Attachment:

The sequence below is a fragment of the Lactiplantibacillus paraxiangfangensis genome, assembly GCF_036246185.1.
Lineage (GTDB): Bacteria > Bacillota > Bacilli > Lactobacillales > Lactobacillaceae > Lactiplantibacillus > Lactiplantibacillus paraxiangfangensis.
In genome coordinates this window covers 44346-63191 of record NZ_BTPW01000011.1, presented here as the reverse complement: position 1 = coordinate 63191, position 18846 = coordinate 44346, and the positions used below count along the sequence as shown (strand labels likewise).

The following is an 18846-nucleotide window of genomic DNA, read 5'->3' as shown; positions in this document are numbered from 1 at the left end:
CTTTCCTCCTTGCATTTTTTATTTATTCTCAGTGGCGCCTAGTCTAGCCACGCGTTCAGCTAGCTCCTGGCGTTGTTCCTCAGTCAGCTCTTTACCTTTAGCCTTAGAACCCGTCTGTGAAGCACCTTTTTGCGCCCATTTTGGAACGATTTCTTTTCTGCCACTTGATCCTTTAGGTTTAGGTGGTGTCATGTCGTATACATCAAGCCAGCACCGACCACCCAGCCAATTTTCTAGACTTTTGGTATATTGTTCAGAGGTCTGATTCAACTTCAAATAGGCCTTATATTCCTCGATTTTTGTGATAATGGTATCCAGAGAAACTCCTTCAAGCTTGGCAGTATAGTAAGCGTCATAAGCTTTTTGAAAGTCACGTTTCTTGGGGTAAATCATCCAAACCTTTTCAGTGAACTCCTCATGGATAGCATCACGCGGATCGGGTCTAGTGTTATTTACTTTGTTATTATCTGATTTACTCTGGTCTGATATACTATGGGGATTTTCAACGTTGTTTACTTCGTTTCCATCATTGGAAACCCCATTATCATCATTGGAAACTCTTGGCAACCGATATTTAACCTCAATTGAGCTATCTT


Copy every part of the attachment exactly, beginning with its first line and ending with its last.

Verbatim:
The sequence below is a fragment of the Lactiplantibacillus paraxiangfangensis genome, assembly GCF_036246185.1.
Lineage (GTDB): Bacteria > Bacillota > Bacilli > Lactobacillales > Lactobacillaceae > Lactiplantibacillus > Lactiplantibacillus paraxiangfangensis.
In genome coordinates this window covers 44346-63191 of record NZ_BTPW01000011.1, presented here as the reverse complement: position 1 = coordinate 63191, position 18846 = coordinate 44346, and the positions used below count along the sequence as shown (strand labels likewise).

The following is an 18846-nucleotide window of genomic DNA, read 5'->3' as shown; positions in this document are numbered from 1 at the left end:
CTTTCCTCCTTGCATTTTTTATTTATTCTCAGTGGCGCCTAGTCTAGCCACGCGTTCAGCTAGCTCCTGGCGTTGTTCCTCAGTCAGCTCTTTACCTTTAGCCTTAGAACCCGTCTGTGAAGCACCTTTTTGCGCCCATTTTGGAACGATTTCTTTTCTGCCACTTGATCCTTTAGGTTTAGGTGGTGTCATGTCGTATACATCAAGCCAGCACCGACCACCCAGCCAATTTTCTAGACTTTTGGTATATTGTTCAGAGGTCTGATTCAACTTCAAATAGGCCTTATATTCCTCGATTTTTGTGATAATGGTATCCAGAGAAACTCCTTCAAGCTTGGCAGTATAGTAAGCGTCATAAGCTTTTTGAAAGTCACGTTTCTTGGGGTAAATCATCCAAACCTTTTCAGTGAACTCCTCATGGATAGCATCACGCGGATCGGGTCTAGTGTTATTTACTTTGTTATTATCTGATTTACTCTGGTCTGATATACTATGGGGATTTTCAACGTTGTTTACTTCGTTTCCATCATTGGAAACCCCATTATCATCATTGGAAACTCTTGGCAACCGATATTTAACCTCAATTGAGCTATCTT